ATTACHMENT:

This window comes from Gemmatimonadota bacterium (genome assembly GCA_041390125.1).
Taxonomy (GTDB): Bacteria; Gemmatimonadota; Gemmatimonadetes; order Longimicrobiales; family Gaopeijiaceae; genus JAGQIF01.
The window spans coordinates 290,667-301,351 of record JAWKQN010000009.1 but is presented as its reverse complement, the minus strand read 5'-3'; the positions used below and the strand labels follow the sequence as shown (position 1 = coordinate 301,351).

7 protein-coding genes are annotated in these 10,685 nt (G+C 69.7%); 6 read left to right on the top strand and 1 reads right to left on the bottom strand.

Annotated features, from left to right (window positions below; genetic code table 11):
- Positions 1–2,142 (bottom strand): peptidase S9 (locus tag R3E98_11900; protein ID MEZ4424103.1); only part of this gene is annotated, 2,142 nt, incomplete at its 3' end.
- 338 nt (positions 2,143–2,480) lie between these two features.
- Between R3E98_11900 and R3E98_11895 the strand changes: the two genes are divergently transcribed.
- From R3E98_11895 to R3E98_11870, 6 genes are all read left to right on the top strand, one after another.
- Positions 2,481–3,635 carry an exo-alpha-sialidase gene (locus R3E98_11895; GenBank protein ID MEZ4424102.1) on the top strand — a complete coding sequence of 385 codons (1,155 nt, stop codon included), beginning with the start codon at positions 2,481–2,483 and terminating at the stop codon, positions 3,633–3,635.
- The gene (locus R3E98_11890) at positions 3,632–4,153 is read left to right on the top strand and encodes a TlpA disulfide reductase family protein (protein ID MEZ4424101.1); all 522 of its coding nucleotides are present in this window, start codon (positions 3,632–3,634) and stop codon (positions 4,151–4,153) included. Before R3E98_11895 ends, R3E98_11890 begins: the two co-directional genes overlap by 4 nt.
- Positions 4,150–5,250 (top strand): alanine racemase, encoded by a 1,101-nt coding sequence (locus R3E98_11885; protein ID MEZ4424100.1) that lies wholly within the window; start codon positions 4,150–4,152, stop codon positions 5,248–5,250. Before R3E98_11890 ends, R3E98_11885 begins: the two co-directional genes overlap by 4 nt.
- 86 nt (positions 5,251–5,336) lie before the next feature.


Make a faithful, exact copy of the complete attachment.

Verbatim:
This window comes from Gemmatimonadota bacterium (genome assembly GCA_041390125.1).
Taxonomy (GTDB): Bacteria; Gemmatimonadota; Gemmatimonadetes; order Longimicrobiales; family Gaopeijiaceae; genus JAGQIF01.
The window spans coordinates 290,667-301,351 of record JAWKQN010000009.1 but is presented as its reverse complement, the minus strand read 5'-3'; the positions used below and the strand labels follow the sequence as shown (position 1 = coordinate 301,351).

7 protein-coding genes are annotated in these 10,685 nt (G+C 69.7%); 6 read left to right on the top strand and 1 reads right to left on the bottom strand.

Annotated features, from left to right (window positions below; genetic code table 11):
- Positions 1–2,142 (bottom strand): peptidase S9 (locus tag R3E98_11900; protein ID MEZ4424103.1); only part of this gene is annotated, 2,142 nt, incomplete at its 3' end.
- 338 nt (positions 2,143–2,480) lie between these two features.
- Between R3E98_11900 and R3E98_11895 the strand changes: the two genes are divergently transcribed.
- From R3E98_11895 to R3E98_11870, 6 genes are all read left to right on the top strand, one after another.
- Positions 2,481–3,635 carry an exo-alpha-sialidase gene (locus R3E98_11895; GenBank protein ID MEZ4424102.1) on the top strand — a complete coding sequence of 385 codons (1,155 nt, stop codon included), beginning with the start codon at positions 2,481–2,483 and terminating at the stop codon, positions 3,633–3,635.
- The gene (locus R3E98_11890) at positions 3,632–4,153 is read left to right on the top strand and encodes a TlpA disulfide reductase family protein (protein ID MEZ4424101.1); all 522 of its coding nucleotides are present in this window, start codon (positions 3,632–3,634) and stop codon (positions 4,151–4,153) included. Before R3E98_11895 ends, R3E98_11890 begins: the two co-directional genes overlap by 4 nt.
- Positions 4,150–5,250 (top strand): alanine racemase, encoded by a 1,101-nt coding sequence (locus R3E98_11885; protein ID MEZ4424100.1) that lies wholly within the window; start codon positions 4,150–4,152, stop codon positions 5,248–5,250. Before R3E98_11890 ends, R3E98_11885 begins: the two co-directional genes overlap by 4 nt.
- 86 nt (positions 5,251–5,336) lie before the next feature.